I’ve continued to work away at the monster article on the catenas by R. Devreesse, Chaines éxégetiques grecques, Supplément to Dictionnaire de la Bible, vol. 1 (Paris: Letouzey, published 1928). The print-out that I got using the default settings in Adobe was very hard to read, very grainy and faint. Fortunately I found a way to set the printer to denser printing, and this improved this. So this morning I made a pile of print-outs, stapled them together in four sections, took my pen and … went off to lunch. They went very well while waiting for a steak to appear!
The material concerned with Origen on Ezechiel is quite brief and begins on col. 1154. Here it is in English, omitting chunks of Greek quoted where it would be a pain to transcribe them. It is rather full of unfamiliar names. Who, for instance, is Faulhaber? (<cough> A quick google search reveals that I have asked this question before, and that his book is online!). Moving quickly on:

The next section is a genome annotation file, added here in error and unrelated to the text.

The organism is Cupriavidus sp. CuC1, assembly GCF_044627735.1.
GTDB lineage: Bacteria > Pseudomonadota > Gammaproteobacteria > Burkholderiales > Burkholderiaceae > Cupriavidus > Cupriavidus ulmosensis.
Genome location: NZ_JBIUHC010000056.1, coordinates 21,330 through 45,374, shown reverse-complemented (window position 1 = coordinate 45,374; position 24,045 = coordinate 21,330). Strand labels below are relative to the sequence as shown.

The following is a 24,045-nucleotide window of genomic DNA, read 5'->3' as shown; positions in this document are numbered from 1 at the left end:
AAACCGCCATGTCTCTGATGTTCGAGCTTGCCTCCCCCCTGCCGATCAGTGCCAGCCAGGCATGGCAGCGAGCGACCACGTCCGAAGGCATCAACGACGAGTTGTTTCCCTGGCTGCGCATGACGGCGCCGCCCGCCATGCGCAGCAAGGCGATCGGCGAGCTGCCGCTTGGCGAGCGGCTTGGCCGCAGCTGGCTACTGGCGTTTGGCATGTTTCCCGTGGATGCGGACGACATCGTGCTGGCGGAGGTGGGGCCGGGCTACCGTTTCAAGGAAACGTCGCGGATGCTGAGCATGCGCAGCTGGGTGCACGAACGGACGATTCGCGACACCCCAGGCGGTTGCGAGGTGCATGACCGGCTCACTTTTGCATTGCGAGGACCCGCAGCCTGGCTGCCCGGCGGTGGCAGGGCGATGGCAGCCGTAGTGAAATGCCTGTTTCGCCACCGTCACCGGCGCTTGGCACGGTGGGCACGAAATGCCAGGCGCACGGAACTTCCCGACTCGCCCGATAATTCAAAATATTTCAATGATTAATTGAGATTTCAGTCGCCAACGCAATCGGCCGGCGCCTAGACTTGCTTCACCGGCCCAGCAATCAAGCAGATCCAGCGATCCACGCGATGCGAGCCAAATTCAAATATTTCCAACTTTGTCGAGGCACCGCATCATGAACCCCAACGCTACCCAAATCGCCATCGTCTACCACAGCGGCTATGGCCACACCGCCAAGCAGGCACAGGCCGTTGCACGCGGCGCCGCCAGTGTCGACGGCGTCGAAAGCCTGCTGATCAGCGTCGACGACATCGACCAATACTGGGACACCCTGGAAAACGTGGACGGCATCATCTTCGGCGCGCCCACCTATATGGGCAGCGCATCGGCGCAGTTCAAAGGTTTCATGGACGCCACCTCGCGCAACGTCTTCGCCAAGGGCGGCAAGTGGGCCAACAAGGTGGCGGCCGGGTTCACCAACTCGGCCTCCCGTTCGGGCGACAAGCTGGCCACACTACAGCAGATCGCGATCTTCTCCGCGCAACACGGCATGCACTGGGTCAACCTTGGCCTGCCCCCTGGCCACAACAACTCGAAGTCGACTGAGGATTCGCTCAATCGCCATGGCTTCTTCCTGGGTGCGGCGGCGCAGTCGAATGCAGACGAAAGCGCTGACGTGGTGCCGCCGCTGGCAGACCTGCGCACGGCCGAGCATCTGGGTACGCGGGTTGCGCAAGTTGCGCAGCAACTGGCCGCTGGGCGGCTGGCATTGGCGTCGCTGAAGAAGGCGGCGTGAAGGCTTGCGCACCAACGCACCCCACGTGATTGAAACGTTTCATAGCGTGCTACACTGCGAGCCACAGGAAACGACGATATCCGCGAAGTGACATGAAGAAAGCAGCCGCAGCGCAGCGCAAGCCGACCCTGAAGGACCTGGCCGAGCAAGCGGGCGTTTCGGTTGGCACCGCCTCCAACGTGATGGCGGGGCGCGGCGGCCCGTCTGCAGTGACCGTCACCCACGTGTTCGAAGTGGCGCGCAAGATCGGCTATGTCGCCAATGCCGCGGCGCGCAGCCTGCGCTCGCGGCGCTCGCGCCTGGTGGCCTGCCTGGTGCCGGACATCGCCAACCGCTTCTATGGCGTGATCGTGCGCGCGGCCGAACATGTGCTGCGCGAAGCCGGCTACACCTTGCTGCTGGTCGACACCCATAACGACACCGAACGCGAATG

V. EZEKIEL. — Faulhaber has placed the work by Pradus-Villalpandus, In Ezechielem explanationes et apparatus urbis ac templi Hierosolymitani commentario et imaginibus illustratus, 3 vols, Rome, 1596-1604, in its true context. These volumes may have some importance for biblical topography, but they have nothing to do with the literature on the catenas. There are again many manuscripts of Roman catenas derived from the ms. Chisianus which we must examine.
This is a reference to various catena manuscripts in Rome, in the Vatican etc, which he has already referred to for other Old Testament catenas.
The catalogue of Karo and Lietzmann adds to these on the one hand ms. Coislin 17 (13th century), Ambrosianus E. 46 sup. (10th c.) and on the other the two Laurentianus V, 9 (11th c.) and XI, 4 (11th c.).